Updating initrd sarah geronimo dating rayver cruz
However, even though running that command again would show that the theme you picked is now the default, when you reboot you will find that the previous splash is actually still in use.What is missing here is that you need to update Did this information make your day? Then please consider making a donation via Pay Pal, to buy me a donut, beer, or some fish’n’chips for my time and effort! There are already a bunch of themes available in the repositories, and finding and installing them is as easy as entering “ bar in Synaptic.But if you install one, it won’t automatically switch to it, and there is no ready way to change between those you’ve added.It’s probably safer just to move the file, since if a replacement is successfully generated, you can delete it later.To move it to your home folder, enter the following command, remembering to replace the kernel number with the one you’re moving: Did this information make your day? Then please consider making a donation via Pay Pal, to buy me a donut, beer, or some fish’n’chips for my time and effort! 10.04 onwards, having replaced Usplash/GDM in earlier versions (and the short-lived use of XSplash in 9.10).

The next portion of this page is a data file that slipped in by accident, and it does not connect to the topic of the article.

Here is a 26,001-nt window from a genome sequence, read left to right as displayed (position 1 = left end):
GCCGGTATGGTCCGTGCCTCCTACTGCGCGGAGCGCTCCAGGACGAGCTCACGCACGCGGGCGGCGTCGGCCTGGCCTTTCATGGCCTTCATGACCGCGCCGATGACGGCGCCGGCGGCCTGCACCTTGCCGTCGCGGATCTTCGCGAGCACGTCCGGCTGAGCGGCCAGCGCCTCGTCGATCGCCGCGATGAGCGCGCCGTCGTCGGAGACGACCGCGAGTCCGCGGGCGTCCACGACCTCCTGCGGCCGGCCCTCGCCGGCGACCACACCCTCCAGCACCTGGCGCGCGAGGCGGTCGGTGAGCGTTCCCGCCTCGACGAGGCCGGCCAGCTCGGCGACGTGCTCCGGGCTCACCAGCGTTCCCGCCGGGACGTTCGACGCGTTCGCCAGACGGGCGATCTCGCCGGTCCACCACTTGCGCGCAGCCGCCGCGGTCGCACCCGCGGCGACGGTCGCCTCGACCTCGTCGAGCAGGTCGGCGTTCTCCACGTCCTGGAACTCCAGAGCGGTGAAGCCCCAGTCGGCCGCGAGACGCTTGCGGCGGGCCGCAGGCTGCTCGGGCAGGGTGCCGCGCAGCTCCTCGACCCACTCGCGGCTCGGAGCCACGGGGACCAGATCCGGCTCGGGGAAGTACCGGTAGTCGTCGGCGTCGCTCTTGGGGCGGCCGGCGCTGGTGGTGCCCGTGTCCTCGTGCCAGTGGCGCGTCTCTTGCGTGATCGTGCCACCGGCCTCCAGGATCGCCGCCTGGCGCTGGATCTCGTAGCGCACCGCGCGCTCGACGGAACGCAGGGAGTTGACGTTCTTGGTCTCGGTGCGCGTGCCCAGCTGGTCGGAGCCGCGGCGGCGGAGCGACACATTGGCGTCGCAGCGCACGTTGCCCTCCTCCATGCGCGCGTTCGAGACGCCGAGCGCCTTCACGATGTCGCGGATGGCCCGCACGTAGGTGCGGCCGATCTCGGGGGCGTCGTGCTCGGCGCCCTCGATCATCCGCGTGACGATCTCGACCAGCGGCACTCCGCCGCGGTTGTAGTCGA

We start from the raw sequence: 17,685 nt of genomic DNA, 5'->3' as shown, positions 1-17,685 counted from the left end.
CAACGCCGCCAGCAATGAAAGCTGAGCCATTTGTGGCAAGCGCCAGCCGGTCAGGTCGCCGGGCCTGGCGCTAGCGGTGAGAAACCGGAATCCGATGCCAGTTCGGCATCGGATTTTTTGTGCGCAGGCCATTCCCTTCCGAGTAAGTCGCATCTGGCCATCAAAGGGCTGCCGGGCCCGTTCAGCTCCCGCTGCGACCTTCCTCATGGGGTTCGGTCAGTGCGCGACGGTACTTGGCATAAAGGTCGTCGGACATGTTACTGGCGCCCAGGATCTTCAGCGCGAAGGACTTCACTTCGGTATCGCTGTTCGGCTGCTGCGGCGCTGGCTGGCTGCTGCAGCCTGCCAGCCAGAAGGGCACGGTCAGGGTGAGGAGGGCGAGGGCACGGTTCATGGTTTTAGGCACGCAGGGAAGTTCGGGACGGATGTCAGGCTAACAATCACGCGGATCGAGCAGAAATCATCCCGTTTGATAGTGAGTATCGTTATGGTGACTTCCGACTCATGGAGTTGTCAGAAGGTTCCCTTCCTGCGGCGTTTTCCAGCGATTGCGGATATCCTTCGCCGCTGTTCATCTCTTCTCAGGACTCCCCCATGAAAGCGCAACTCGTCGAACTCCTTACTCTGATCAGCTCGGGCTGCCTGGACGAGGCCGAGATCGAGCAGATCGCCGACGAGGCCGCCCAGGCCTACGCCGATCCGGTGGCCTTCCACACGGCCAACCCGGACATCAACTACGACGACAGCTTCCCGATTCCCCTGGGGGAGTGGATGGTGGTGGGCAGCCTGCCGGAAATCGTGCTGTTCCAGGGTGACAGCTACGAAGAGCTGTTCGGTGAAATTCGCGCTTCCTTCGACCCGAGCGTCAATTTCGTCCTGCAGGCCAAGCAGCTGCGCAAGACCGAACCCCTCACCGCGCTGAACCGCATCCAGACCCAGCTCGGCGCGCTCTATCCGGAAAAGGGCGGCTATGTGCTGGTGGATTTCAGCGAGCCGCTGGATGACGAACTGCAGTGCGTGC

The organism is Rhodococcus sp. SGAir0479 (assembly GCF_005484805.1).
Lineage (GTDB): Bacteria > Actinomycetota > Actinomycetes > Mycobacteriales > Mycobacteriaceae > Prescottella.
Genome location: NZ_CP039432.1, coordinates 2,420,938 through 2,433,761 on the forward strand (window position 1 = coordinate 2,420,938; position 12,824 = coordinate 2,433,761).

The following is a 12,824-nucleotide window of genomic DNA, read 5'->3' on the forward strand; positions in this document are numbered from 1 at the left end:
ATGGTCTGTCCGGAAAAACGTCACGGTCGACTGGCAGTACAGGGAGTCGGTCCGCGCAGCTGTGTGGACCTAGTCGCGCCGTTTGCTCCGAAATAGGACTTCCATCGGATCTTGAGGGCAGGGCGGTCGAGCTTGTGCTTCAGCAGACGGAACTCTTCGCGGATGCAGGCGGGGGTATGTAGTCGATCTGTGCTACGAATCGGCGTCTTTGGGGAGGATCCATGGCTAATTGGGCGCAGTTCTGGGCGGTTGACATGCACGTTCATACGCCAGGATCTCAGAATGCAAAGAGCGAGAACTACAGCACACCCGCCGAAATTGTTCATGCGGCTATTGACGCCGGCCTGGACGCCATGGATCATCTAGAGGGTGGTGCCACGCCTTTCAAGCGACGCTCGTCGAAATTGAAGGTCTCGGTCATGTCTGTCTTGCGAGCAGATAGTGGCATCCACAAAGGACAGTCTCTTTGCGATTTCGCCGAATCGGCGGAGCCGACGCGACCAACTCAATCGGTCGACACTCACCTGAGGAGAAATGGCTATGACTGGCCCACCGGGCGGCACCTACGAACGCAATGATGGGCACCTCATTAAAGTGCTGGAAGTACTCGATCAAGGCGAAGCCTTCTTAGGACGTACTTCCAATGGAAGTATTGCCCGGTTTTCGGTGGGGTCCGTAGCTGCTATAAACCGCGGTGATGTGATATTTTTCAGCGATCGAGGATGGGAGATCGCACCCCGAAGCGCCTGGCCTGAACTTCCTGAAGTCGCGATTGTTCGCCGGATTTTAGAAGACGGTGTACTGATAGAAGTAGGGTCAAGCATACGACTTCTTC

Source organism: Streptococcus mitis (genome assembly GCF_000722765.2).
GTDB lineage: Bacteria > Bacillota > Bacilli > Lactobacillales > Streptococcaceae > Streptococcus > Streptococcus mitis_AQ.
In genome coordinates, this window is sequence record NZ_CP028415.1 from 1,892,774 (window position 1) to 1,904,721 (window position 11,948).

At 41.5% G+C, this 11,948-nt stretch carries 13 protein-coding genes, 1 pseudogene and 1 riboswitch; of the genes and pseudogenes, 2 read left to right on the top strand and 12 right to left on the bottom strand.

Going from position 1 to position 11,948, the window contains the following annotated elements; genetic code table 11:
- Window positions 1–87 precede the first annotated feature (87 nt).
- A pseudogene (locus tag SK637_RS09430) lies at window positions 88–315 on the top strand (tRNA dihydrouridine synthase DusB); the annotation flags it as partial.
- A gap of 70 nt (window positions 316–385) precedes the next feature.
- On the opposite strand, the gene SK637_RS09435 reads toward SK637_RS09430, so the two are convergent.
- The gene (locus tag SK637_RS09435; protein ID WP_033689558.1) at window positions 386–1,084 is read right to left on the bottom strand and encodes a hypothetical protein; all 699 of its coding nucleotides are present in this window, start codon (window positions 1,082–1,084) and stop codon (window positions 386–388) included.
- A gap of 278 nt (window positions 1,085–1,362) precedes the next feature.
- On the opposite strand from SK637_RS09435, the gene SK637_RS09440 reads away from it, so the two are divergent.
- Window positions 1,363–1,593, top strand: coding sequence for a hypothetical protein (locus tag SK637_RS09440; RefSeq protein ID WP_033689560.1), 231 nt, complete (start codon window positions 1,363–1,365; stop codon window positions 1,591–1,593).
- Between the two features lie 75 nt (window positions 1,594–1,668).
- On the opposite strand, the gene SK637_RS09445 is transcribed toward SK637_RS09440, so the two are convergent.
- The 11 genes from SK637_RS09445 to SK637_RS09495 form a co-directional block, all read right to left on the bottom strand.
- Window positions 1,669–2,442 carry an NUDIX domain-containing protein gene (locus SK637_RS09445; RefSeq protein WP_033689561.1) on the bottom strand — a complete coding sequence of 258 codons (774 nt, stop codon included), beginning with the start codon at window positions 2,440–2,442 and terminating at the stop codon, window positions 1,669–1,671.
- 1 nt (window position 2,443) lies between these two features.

update-initramfs: deferring update (trigger activated) Setting up linux-image-4.13.0-31-generic (4.13.0-31.34~16.04.1) ... update-initramfs: deferring update (hook will be called later) initrd.img(/boot/initrd.img-4.13.0-31-generic ) points to /boot/initrd.img-4.13.0-31-generic (/boot/initrd.img-4.13.0-31-generic) -- doing nothing at /var/lib /dpkg/info/linux-image-4.13.0-31-generic.postinst line 491.
Initrd is a scheme for loading a temporary root file system into memory in the boot process of the Linux kernel.
It is a cpio archive of the initial file system that gets loaded into memory during the Linux startup process.
Have you blacklisted a kernel module, but it’s still showing up at boot?
You probably need to update your initrd, a compressed filesystem used to bootstrap the OS.